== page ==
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The idealism of the '70s

When the White House Was Ours; A Novel; Porter Shreve; Mariner: 280 pp., $12.95 paper

October 25, 2008|Diana Wagman

Porter Shreve's latest novel, "When the White House Was Ours," is an odd stew of nostalgia and affection, condescension and judgment. It begins in 1976. The narrator, 15-year-old Daniel, moves with his mother, father and sister to Washington, D.C., where his father plans to open an alternative high school in the large but dilapidated house of the title.

They are the family we recognize from countless novels: wacky and creative, always teetering on the precipice of financial ruin. Mom and Dad have teaching degrees, but they have lived a peripatetic life, and Daniel has little faith in this latest venture. Dad's heart is, as always, in the right place, but the realities of money, recruiting and the landlord's demands are not part of his vision. Throughout, Daniel acts as the more mature man of the family.

Enter Mom's brother, Linc, his wife, Cinnamon (nee Cynthia), and Cinnamon's lover, Tino. They have escaped from a failed commune, older but no wiser, driving across the country in a VW bug covered with ads for Salem cigarettes. Obviously they are on the lam. And the free love they proudly espouse leaves Linc unhappy and sullen. They represent the end of the '60s era hippies, and the trio is portrayed as pathetic and ridiculous. They decry "The Man" and use Abbie Hoffman's "Steal This Book" as their bible. They have no compunction about stealing or lying to get what they want, but in this whitewashed tale, they operate in only the friendliest and nonviolent of ways.

Will the school succeed? Will Mom and Dad divorce? Will Linc and his cohorts get arrested and ruin everything? These are the questions that keep the plot moving forward. There are laugh-out-loud scenes and wonderful passages about nuns and teenage sex and dumpster diving. Shreve is a good writer with many strengths. His previous two novels, "The Obituary Writer" and "Drives Like a Dream," were critical successes, but in those books, his characters are subtler and his stories more complex. The cast here borders on cliche: the Republican landlord, his rebellious daughter and particularly Quinn, the homeless black boy who becomes like one of the family.

Politics, specifically Jimmy Carter's campaign for the presidency, is a large part of this novel. Daniel is obsessed with the presidents. He writes his own biographies of each and is a fount of historical and arcane knowledge. It is his most unique feature -- funny, and well done. In one passage, the family gathers "to watch Texas Democrat Barbara Jordan become the first black woman to deliver a keynote address at a major party convention. . . . This period when we lived in Washington, in a white house not far from the real White House, will always live in my memory as the pivotal moment for my family, but it also marked my dawning awareness that our lives were converging with something larger than ourselves, a whole country at a crossroads." A crossroads? Or the brink of a hole we have been descending into ever since? It is depressing to read and remember the promise the country felt at the election of Carter. It is discouraging to know the changes wrought so violently starting in the '60s were not more lasting and significant. Hippies have become little more than Halloween costumes.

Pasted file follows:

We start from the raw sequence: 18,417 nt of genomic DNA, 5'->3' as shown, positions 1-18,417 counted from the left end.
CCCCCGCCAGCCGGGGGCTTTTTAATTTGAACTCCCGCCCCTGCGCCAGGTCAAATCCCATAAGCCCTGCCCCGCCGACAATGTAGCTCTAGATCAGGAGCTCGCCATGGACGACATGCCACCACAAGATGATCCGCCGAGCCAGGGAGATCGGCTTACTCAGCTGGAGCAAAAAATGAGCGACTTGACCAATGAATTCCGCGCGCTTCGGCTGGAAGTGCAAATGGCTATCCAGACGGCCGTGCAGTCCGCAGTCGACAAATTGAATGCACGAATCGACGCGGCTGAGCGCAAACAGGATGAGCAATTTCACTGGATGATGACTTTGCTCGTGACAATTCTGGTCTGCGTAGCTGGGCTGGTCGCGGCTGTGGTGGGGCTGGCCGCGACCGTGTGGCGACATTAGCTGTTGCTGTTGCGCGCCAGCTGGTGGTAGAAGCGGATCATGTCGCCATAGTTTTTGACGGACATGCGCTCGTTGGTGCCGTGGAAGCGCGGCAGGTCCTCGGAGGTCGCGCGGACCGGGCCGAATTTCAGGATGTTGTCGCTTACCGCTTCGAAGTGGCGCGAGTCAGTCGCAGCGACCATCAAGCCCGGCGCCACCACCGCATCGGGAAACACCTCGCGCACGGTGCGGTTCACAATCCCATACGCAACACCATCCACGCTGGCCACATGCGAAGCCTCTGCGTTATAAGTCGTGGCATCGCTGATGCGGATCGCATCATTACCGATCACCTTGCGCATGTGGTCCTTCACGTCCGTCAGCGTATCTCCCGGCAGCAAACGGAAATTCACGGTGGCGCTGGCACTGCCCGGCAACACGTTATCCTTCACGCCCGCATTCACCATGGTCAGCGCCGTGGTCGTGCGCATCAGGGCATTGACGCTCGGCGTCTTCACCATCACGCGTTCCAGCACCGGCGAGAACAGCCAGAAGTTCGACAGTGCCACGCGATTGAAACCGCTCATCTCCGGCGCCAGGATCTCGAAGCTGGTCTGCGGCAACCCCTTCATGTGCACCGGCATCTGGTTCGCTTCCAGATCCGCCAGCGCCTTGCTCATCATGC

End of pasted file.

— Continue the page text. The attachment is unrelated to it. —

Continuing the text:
Of course, these things are not Shreve's fault. Still, he seems to be pointing a patronizing finger at the well-meaning liberals and shaking his head like Ronald Reagan as he says, "There you go again." Daniel's little sister demands a "normal school." Mom wants a nice house with furniture. Daniel misses the prep school where his father taught before. The overarching message of the novel is that the ideals of youth cannot be sustained -- nor should they be. We must grow up in all the conservative and traditional ways. Get a real job. Give up the dream; it's probably impossible anyway. By making the father's aspirations and the hippies' attempt at living off the grid laughable and sometimes stupidly dangerous, Shreve belittles both.

Finally, and unfortunately, the author leaves us with a sentimental and cloying present-day epilogue. Surprise, surprise! Everyone has become a respectable, contributing member of society -- that means financially sound. Even undereducated Linc has serendipitously founded a frozen yogurt empire. No one actually says the words "sell out," but they ring loud and clear.


Diana Wagman, a Cal State Long Beach professor, teaches screenplay writing and is the author of the novels "Skin Deep," "Spontaneous" and "Bump."

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